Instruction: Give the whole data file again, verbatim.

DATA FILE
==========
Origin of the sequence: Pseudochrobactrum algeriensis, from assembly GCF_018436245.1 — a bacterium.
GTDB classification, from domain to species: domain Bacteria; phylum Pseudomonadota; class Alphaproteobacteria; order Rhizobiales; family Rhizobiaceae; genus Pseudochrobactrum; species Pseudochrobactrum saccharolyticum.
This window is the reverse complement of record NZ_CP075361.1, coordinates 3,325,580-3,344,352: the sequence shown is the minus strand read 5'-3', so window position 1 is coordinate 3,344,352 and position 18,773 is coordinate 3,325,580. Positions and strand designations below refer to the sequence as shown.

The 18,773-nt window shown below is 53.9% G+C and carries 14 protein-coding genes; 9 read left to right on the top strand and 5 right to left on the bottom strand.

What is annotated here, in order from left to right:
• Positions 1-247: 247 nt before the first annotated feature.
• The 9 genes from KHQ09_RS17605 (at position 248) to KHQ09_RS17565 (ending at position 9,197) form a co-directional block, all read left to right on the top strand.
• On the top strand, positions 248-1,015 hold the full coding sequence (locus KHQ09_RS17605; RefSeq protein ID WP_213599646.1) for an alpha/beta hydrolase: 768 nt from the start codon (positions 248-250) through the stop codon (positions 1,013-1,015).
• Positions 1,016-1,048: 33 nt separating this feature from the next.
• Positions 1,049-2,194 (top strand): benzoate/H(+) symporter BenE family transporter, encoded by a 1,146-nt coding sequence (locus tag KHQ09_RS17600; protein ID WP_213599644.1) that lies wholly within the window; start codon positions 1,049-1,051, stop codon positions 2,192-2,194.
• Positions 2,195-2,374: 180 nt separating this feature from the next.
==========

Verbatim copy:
Origin of the sequence: Pseudochrobactrum algeriensis, from assembly GCF_018436245.1 — a bacterium.
GTDB classification, from domain to species: domain Bacteria; phylum Pseudomonadota; class Alphaproteobacteria; order Rhizobiales; family Rhizobiaceae; genus Pseudochrobactrum; species Pseudochrobactrum saccharolyticum.
This window is the reverse complement of record NZ_CP075361.1, coordinates 3,325,580-3,344,352: the sequence shown is the minus strand read 5'-3', so window position 1 is coordinate 3,344,352 and position 18,773 is coordinate 3,325,580. Positions and strand designations below refer to the sequence as shown.

The 18,773-nt window shown below is 53.9% G+C and carries 14 protein-coding genes; 9 read left to right on the top strand and 5 right to left on the bottom strand.

What is annotated here, in order from left to right:
• Positions 1-247: 247 nt before the first annotated feature.
• The 9 genes from KHQ09_RS17605 (at position 248) to KHQ09_RS17565 (ending at position 9,197) form a co-directional block, all read left to right on the top strand.
• On the top strand, positions 248-1,015 hold the full coding sequence (locus KHQ09_RS17605; RefSeq protein ID WP_213599646.1) for an alpha/beta hydrolase: 768 nt from the start codon (positions 248-250) through the stop codon (positions 1,013-1,015).
• Positions 1,016-1,048: 33 nt separating this feature from the next.
• Positions 1,049-2,194 (top strand): benzoate/H(+) symporter BenE family transporter, encoded by a 1,146-nt coding sequence (locus tag KHQ09_RS17600; protein ID WP_213599644.1) that lies wholly within the window; start codon positions 1,049-1,051, stop codon positions 2,192-2,194.
• Positions 2,195-2,374: 180 nt separating this feature from the next.